Setting temperature requirements specific for fishery products handled on board fishing vessels, specific hygiene requirements for reefer vessels regarding transport temperature and cold storage maintenance, requirement on board vessels that containers used for fishery products not be used for other purposes.

Vessels should be designed and constructed so as not to cause contamination of fishery products with bilge water, sewage, smoke, fuel, oil, grease or other undesirable substances. In addition, holds, tanks or containers used for the storage, cooling or freezing of fishery products should not be used for purposes other than the storage of fishery products.

Freezer ships and refrigerated vessels should be equipped with freezing equipment with sufficient capacity to freeze as quickly as possible, continuously and with as short a period of thermal shutdown as possible, so as to achieve a core temperature of not more than -18 °C. Storage rooms should not be used for freezing products. The same requirements for freezing and storage equipment should also apply to cold rooms on the ground.

Part I of Chapter I and Part B of Chapter III of Section VIII of Annex III of Regulation (EC) 853/04 should therefore be amended.

As a result of recent fraud concerning tuna initially frozen in brine at -9° C and intended for canning but diverted to be consumed as fresh fishery products, it should be clarified in point 7 of Part II of Chapter I of Section VIII of Annex III of Regulation (EC) 853/04 that whole fishery products initially frozen in brine at -9° C and intended for canning even if further frozen to a temperature of -18° C should not have a destination other than the canning industry.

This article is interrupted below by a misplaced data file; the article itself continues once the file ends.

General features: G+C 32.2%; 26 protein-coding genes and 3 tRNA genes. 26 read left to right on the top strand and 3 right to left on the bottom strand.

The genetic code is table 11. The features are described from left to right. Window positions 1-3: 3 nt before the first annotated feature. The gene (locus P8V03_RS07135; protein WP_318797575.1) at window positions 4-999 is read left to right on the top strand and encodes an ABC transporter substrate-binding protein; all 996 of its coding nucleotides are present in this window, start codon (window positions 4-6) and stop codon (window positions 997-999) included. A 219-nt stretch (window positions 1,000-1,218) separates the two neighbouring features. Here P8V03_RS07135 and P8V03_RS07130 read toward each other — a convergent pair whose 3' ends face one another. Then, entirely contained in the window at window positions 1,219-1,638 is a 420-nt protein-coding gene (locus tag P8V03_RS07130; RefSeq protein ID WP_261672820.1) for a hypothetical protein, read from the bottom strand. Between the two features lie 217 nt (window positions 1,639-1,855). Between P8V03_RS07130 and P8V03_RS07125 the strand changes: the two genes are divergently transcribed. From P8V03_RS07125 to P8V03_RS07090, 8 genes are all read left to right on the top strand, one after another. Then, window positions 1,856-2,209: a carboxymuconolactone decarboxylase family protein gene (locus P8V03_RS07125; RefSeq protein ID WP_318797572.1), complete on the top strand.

Livers and eggs of fishery products intended for human consumption should be stored under ice, at a temperature approaching that of melting ice, or should be frozen. Livers and eggs should also be allowed to be refrigerated under conditions other than ice, at a temperature approaching that of melting ice.

Accordingly, point 6 of Part II of Chapter I of Section VIII of Annex III of Regulation (EC) 853/04 should be amended to allow that livers and eggs of fishery products for human consumption can also be refrigerated not only under ice but under different refrigeration conditions.

Melt water should be prevented from remaining in contact with fishery products, in containers used for shipping or storage of bulk products of fresh fishery products prepared and stored under ice. To this end, for hygienic reasons, the melt water should be drained. To this end, point 4 of Part A of Chapter III of Section VIII of Annex III of Regulation (EC) 853/04 should be updated.

Fabrizio De Stefani

On the cover, the character Doc Véto, by cartoonist Achdé (Hervé Darmenton, Lyon)

Papers

Draft Delegated Regulation – Ares (2020) 5183349 (288.3 KB – PDF – 9 pages in English) https://ec.europa.eu/info/law/better-regulation/have-your-say/initiatives/12353-Food-safety-animal-products-revision-of-specific-rules-

Attachment – Ares (2020) 5183349 (415.5 KB – PDF – 14 pages in English) https://ec.europa.eu/info/law/better-regulation/have-your-say/initiatives/12353-Food-safety-animal-products-revision-of-specific-rules-

Fabrizio De Stefani

Irreverent veterinarian. Specialist in Hygiene of food of animal origin, master in Lean Health Care Management, Veterinary Public Health, Business Intelligence and Knowledge Management. AGENAS Area 4 Expert (Clinical, Organizational, Epidemiological, Social), Quality Management Systems Evaluator of the competent Authority for Food Safety (ASL, Regions), Head of the audit group (RGA) on Operators in the Food and Feed sector. Currently Director of the Food Hygiene Veterinary Service of ULSS N. 7 Pedemontana (Veneto)